The primary concern of the thesis is to describe the onset of fertility
decline in Scotland at the level of the lowest unit of aggregation for which
data are published, the civil parish. The purpose behind this concern is
two-fold: to establish a clearer picture of the course of fertility decline in
this country than has been done hitherto; and to create a database as a
'springboard' for further research, in an effort to seek explanations for the
occurrence of a Scottish 'demographic transition'.
The variant of the civil parish demographic data set used is given in
Appendix Tables A 1.1 - A 1.4, in terms of the levels of Im (nuptiality), Ig
(marital fertility), Ih (extra-marital fertility), and If (overall fertility),
over 856 Scottish civil parishes for 1881, 1891, and 1901 These data are
used in chapters 3 to 5 to describe the onset of fertility decline at the
civil parish, or 'local', level, over the whole of Scotland. Against the
background of overall fertility decline, most apparent is the high degree of
local heterogeneity of demographic behaviour which characterised the
'transition' in this country. This is something that studies conducted at
higher levels of aggregation can only gloss over. Thus, it is argued, a
clearer understanding of why the "demographc transiton' occurred is likely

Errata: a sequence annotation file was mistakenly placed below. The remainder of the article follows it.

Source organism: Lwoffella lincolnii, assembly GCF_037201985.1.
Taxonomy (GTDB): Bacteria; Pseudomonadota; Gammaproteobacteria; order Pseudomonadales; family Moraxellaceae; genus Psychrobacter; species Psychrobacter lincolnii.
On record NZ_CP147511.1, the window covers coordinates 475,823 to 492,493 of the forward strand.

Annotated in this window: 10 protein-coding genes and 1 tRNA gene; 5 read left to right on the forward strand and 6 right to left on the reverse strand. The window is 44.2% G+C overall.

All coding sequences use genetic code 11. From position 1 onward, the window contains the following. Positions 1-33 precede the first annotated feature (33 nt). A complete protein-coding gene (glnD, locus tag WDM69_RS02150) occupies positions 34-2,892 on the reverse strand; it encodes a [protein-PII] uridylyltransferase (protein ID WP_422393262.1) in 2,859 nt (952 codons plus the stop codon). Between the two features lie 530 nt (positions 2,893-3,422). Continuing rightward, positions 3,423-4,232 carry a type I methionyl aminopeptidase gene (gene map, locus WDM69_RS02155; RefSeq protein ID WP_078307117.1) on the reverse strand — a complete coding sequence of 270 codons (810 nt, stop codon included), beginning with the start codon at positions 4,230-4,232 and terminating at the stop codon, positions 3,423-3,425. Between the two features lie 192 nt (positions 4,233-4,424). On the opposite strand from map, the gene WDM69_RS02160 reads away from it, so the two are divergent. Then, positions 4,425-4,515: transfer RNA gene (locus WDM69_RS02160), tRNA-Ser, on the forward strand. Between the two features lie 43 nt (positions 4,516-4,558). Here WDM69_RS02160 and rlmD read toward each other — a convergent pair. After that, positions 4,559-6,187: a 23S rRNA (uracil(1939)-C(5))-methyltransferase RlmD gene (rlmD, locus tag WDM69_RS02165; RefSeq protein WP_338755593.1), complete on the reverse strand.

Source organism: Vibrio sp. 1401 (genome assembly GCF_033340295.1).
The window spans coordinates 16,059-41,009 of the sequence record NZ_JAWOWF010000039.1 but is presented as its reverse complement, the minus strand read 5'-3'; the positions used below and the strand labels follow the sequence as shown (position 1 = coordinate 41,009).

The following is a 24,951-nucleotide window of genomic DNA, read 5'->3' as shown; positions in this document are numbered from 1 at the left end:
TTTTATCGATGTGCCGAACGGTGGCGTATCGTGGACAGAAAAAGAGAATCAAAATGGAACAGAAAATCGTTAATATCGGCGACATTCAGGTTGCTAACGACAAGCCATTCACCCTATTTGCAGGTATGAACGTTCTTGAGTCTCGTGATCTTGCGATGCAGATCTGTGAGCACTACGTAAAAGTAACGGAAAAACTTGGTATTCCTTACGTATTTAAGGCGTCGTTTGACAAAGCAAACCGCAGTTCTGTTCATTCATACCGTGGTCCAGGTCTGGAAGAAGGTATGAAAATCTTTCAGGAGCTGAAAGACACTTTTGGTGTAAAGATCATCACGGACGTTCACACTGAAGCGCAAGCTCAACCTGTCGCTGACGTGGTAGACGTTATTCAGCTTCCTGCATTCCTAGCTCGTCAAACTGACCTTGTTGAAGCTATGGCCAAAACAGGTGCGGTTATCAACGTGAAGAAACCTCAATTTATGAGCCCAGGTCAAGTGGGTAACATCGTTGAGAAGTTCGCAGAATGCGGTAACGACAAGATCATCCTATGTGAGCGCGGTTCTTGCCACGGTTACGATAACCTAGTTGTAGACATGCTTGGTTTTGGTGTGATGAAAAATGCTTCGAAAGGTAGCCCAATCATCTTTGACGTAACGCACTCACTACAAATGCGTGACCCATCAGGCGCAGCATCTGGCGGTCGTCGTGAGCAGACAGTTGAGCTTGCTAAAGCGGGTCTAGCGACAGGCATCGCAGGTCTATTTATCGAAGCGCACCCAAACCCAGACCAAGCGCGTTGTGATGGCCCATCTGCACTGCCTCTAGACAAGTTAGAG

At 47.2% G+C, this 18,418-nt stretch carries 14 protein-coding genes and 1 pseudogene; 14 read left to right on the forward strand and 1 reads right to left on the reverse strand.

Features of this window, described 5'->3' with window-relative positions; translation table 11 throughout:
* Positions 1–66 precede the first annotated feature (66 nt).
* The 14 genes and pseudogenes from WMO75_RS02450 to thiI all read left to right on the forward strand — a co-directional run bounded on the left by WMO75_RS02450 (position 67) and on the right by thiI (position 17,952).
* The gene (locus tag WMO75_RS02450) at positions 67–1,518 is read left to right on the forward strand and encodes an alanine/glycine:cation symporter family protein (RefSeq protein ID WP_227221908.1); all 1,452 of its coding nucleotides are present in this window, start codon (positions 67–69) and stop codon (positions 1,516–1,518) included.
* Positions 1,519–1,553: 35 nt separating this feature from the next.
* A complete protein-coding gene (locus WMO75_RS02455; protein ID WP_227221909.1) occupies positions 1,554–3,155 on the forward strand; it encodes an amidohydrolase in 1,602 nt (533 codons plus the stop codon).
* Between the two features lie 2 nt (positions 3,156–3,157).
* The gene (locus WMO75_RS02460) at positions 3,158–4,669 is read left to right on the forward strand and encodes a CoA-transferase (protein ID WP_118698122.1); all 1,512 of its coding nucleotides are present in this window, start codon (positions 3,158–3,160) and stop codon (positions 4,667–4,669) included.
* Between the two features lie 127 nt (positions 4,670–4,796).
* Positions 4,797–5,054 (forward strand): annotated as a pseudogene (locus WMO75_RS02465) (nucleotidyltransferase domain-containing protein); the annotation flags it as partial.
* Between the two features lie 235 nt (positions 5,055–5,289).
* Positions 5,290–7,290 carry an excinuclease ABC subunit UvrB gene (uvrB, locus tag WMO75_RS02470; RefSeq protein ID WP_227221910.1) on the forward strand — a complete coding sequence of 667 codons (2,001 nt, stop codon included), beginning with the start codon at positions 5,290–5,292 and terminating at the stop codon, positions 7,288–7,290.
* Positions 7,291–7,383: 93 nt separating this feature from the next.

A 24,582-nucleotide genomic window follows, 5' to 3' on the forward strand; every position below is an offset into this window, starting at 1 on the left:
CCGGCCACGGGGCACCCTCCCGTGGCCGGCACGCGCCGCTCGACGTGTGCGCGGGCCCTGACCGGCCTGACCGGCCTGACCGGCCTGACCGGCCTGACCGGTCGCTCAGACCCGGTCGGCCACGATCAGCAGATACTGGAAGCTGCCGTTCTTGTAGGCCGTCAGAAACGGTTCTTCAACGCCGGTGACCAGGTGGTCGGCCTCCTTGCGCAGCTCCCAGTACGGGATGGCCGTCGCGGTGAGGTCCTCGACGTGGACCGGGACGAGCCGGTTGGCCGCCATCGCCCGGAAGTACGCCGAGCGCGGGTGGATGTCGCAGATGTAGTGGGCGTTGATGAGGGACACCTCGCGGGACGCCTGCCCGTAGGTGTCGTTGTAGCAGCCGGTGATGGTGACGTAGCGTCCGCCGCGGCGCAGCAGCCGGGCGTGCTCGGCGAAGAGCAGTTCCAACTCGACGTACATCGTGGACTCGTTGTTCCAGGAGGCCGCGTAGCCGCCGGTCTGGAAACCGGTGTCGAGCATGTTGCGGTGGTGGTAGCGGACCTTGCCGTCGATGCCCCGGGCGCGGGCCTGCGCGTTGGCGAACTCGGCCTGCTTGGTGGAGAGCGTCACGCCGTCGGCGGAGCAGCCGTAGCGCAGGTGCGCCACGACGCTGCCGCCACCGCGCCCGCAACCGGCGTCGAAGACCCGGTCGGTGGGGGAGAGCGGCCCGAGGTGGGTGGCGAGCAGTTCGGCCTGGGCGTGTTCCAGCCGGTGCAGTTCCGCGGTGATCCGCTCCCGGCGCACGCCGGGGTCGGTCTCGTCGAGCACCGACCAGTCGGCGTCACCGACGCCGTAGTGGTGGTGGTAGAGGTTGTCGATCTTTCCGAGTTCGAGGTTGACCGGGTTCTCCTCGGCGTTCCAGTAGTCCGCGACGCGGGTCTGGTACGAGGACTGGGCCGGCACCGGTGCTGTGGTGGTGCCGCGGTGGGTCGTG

only to be gained through detailed study of a large number of small areas.
The main task of the present study is description, but explanations for the
decline of fertility in this country are also sought. The published data
available on non-demographic variables (such as those for occupation and
church membership used here) are, however, meagre at the level of the
civil parish, and do not match the "sensitivity" of the indices of fertility
and nuptial ity around which the database is built. Consequently, few firm
answers are found. This highlights the need for further research at the
small area level.
Finally, in order to demonstrate that local studies are more likely to
contribute to a clearer understanding of the decline of fertility in Scotland
than summary analyses, a fairly detailed investigation of the 'rural' county
of East Lothian is done. Here, it is evident that county level indicators of
fertility can be very misleading. Although the county of East Lothian
limited its marital fertility fairly early on, at the civil parish level a
much more complex mosaic of experience pertained.
Overall then, the thesis argues that more locally focussed, detailed
research, is likely to be the most valuable, if not the only route, by which
clear answers to the 'why' of fertility decline in Scotland are likely to be
obtained. The data base created in preparation for the thesis is a
contribution to that end.